H. G. Wells was one of the founding forefathers of Science Fiction, and an English author who had a major influence on international literature – and surprisingly, he was the inventor of tabletop miniature wargaming.
Herbert George Wells was born September 21, 1866 in Bromley, Kent, England. He died August 13, 1946, in London. He invented many of the tropes of science fiction we take for granted today: time travel, uplift, space travel, alien invasion, invisibility, and more.
Like Robert Louis Stevenson, young Bertie was a sickly child who sought comfort in books and his imagination. He studied science with Thomas Henry Huxley, the grandfather of Aldous Huxley, author of Brave New World. Wells was, at various times in his life, a teacher, a journalist, a draper’s apprentice, and a novelist. In 1890, Wells earned a Bachelor of Science degree in zoology from the University of London. H. G. Wells’ first published work was the two volume Text-Book of Biology in 1893. To supplement his income, he wrote short humorous articles for journals. As many of these articles were published anonymously, they have been lost over the years, unidentified by literary scholars.
H. G. Wells wrote his first novel, The Time Machine, in 1895. From 1895 to 1901, Wells published several books that he called scientific romances, but we call science fiction today. To the best of my knowledge, The Time Machine, The Island of Dr. Moreau, The Invisible Man, The War of the Worlds, and The First Men in the Moon have never gone out of print, and all have been made into movies.
The Father of War Games
As both a futurist and a socialist, Wells dabbled with pacifism. He is considered the father of miniatures war gaming, which would make H. G. Wells the grandfather of Dungeons & Dragons and Warhammer. He said, “much better is this amiable miniature [war] than the real thing.” He wrote Floor Games in 1911 and Little Wars in 1913.
Socialist and Social Critic
H. G. Wells was a lifelong socialist. He wrote several realistic novels (not scientific romances) which explored class and economic inequity. American author Sinclair Lewis, winner of the 1930 Nobel Prize for Literature, was impressed and influenced by H. G. Wells. Wells was an advocate for and a practitioner of what was called Free Love at the time, the scandalous notion that sexual relations should not be limited to husband and wife. This lead to the collapse of his first marriage. His first wife left him when he fell in love with a younger woman. Wells would fall in love many times and two of his four children were sired out of wedlock.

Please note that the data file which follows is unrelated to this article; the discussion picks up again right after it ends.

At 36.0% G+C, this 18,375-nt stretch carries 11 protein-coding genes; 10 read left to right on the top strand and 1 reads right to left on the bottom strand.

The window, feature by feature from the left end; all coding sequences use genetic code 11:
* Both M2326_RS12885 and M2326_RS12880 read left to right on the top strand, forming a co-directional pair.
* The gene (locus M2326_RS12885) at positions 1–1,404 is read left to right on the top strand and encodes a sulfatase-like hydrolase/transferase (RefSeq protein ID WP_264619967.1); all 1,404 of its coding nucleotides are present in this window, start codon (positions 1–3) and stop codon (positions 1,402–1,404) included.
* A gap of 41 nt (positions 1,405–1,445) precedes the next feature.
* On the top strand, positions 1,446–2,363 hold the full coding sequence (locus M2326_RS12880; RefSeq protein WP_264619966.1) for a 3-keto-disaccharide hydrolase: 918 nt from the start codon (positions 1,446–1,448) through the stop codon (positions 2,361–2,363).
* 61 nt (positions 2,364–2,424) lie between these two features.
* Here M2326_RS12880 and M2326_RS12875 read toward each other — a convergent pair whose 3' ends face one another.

Wells and Other Authors
Brian Aldiss called Wells “the Shakespeare of Science Fiction.” Vincent Brome suggested he was a worthy successor to Charles Dickens. Wells was nominated for the Nobel Prize for Literature four times, but never won. Jorge Luis Borges wrote multiple articles on Wells, some critical, some favorable. Algis Budrys said in Galaxy Wells “remains the outstanding expositor of both the hope, and the despair, which are embodied in the technology and which are the major facts of life in our world.” Mystery writer G. K, Chesterton called him “a born storyteller.” Polish novelist Joseph Conrad called him “Realist of the Fantastic.” Charles Fort called him a “wild talent.”
“For roughly 50 years, Wells devoted his life to writing and his output during this time was amazing. Some even criticized Wells for his tremendous volume of work, saying that he spread his talent too thin. Wells wrote, on average, three books a year for a time. And each of his works went through several drafts before publication.” biography.com
H. G. Wells’ influence on modern science fiction is incalcuable. Even if you haven’t read his works for yourself (and if you haven’t, hurry to the library and correct that as soon as possible), you’ve read books or seen movies that were influenced by him and his fertile imagination.
Happy HG Wells’ Birthday to all!
Susan Macdonald is the author of the children’s book “R is for Renaissance Faire”, as well as 26 short stories, mostly fantasy in “Alternative Truths”, “Swords and Sorceress #30”, Swords &Sorceries Vols. 1, 2, & 5, “Cat Tails” “Under Western Stars”, and “Knee-High Drummond and the Durango Kid”. Her articles have appeared on SCIFI.radio’s web site, in The Inquisitr, and in The Millington Star. She enjoys Renaissance Faires (see book above), science fiction conventions, Highland Games, and Native American pow-wows.